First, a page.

When an employee does something right, make sure they know that they’re not only appreciated, but they are advancing in their career at your company. Clear lines for career growth contribute to an employee’s sense of motivation and purpose, helping them be fully engaged (and more productive) at work. 
  • Reward employees with trust and flexibility when it’s feasible.

    According to a study recently published in Forbes, almost half of employees claim flexibility is the number one thing they’re looking for in a job. While trust and flexibility may need to be earned at your company, one of the best non-financial ways you can reward your employees is by simply trusting them, both with their responsibilities and their time. 

RELATED:Good-Bye 9-to-5, Hello Flexible Schedules and Improved Productivity >> 

5. Provide a Safe, Comfortable and Fun Working Environment 

According to Dr. Deepak Chopra at the University of California San Diego, businesses are wise to focus on employee happiness and comfort, because: “…if your employees are happy, then your customers are going to be happy. If your customers are happy, then your investors are going to be happy. So start with your employees first, and then everything else will fall into place.”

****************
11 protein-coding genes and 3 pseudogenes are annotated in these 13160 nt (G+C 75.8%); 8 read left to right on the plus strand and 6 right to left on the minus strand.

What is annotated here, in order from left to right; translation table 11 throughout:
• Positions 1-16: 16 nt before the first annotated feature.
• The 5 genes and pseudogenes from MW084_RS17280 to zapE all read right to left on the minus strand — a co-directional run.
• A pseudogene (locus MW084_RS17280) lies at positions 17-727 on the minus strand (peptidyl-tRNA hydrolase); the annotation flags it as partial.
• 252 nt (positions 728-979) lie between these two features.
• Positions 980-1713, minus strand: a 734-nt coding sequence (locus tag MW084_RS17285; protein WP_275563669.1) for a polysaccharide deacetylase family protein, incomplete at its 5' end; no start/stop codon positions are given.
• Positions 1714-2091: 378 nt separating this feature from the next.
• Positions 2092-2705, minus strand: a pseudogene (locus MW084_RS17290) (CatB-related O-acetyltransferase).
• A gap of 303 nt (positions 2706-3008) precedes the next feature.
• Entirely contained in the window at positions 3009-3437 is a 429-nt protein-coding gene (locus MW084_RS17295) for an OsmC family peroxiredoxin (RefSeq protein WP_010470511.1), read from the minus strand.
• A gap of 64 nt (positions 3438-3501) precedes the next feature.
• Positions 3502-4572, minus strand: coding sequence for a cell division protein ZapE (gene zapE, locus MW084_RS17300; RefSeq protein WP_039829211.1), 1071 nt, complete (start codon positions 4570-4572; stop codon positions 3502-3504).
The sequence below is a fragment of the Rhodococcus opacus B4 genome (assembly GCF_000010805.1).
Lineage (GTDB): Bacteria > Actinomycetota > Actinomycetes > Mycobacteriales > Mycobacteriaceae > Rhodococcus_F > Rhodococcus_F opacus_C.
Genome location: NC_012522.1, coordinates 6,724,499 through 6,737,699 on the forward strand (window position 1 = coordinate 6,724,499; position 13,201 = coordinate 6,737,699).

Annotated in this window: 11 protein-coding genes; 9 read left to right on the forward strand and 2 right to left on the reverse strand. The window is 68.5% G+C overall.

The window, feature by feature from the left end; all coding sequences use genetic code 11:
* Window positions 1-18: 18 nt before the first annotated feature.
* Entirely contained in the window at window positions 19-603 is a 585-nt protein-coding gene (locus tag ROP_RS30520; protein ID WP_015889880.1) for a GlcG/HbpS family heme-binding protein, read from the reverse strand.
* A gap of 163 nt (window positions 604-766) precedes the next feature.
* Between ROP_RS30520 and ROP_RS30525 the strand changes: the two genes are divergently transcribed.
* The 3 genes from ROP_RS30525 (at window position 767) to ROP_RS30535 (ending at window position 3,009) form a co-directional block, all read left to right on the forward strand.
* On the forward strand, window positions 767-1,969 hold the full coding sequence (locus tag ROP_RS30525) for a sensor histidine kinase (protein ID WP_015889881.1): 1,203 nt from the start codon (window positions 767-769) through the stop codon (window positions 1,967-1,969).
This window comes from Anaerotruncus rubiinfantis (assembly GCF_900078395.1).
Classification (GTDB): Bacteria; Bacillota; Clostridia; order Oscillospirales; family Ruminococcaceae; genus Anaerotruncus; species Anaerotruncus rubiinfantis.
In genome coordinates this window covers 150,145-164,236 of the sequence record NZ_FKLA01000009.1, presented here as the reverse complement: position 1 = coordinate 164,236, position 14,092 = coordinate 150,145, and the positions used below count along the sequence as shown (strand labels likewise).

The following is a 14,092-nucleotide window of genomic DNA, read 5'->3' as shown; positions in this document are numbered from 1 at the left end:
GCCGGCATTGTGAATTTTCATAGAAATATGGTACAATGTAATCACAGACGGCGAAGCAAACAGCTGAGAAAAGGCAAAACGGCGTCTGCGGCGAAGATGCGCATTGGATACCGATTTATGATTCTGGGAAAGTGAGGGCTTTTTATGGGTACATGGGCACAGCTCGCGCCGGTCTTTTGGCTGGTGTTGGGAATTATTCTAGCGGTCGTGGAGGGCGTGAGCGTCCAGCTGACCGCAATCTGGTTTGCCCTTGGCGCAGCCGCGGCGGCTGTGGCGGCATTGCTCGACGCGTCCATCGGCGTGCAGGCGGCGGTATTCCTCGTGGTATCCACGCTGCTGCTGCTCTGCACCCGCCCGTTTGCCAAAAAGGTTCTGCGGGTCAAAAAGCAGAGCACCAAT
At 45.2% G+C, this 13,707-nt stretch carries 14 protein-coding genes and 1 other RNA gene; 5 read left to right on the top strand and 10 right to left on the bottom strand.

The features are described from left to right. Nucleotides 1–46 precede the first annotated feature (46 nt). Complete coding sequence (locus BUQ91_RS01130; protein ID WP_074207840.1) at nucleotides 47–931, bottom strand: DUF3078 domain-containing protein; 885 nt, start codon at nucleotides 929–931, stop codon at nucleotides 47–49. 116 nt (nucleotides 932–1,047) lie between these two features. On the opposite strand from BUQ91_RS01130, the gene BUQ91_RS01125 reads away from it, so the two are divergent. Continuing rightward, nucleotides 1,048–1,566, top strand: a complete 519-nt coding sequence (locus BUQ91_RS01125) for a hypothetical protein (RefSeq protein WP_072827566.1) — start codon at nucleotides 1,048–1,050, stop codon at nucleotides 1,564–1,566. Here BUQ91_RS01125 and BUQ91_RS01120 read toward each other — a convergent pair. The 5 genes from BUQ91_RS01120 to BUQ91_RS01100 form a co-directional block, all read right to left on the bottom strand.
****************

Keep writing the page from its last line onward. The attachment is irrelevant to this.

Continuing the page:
We agree with Dr. Chopra—happiness is key to creating a space where employees are able to be productive and efficient. While this point may seem obvious, many business owners don’t realize that safety is a key component to fostering an efficient work environment, too. 

A safe work environment brings several benefits to workplace productivity that aren’t necessarily obvious. Meeting the basic need of safety fully and completely will allow your employees the cognitive space and energy to complete their jobs without stress.

When employees know that their health and safety have been carefully considered and planned for, they’re able to more easily focus on the tasks at hand. Further, safe environments become workplaces with significantly less downtime in production. All in all, safety both improves morale and keeps uptimes high—two items that are absolutely critical for efficiency. 

RELATED: How to Show Appreciation to Employees >> 

Axcet HR Solutions: Your Partner for Employee Relations (and Beyond) 

To operate at their most efficient levels, small businesses need the help of Human Resources experts. When you partner with Axcet HR Solutions, you can outsource key HR functions (like employee relations and comprehensive workplace safety assessments) to a team of experienced professionals. 

As a trusted and certified Professional Employer Organization (PEO), Axcet can take HR functions off of your plate, saving you time, money, worry, and stress. Schedule a time to speak with our experienced team today.

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Written by Kellie Rondon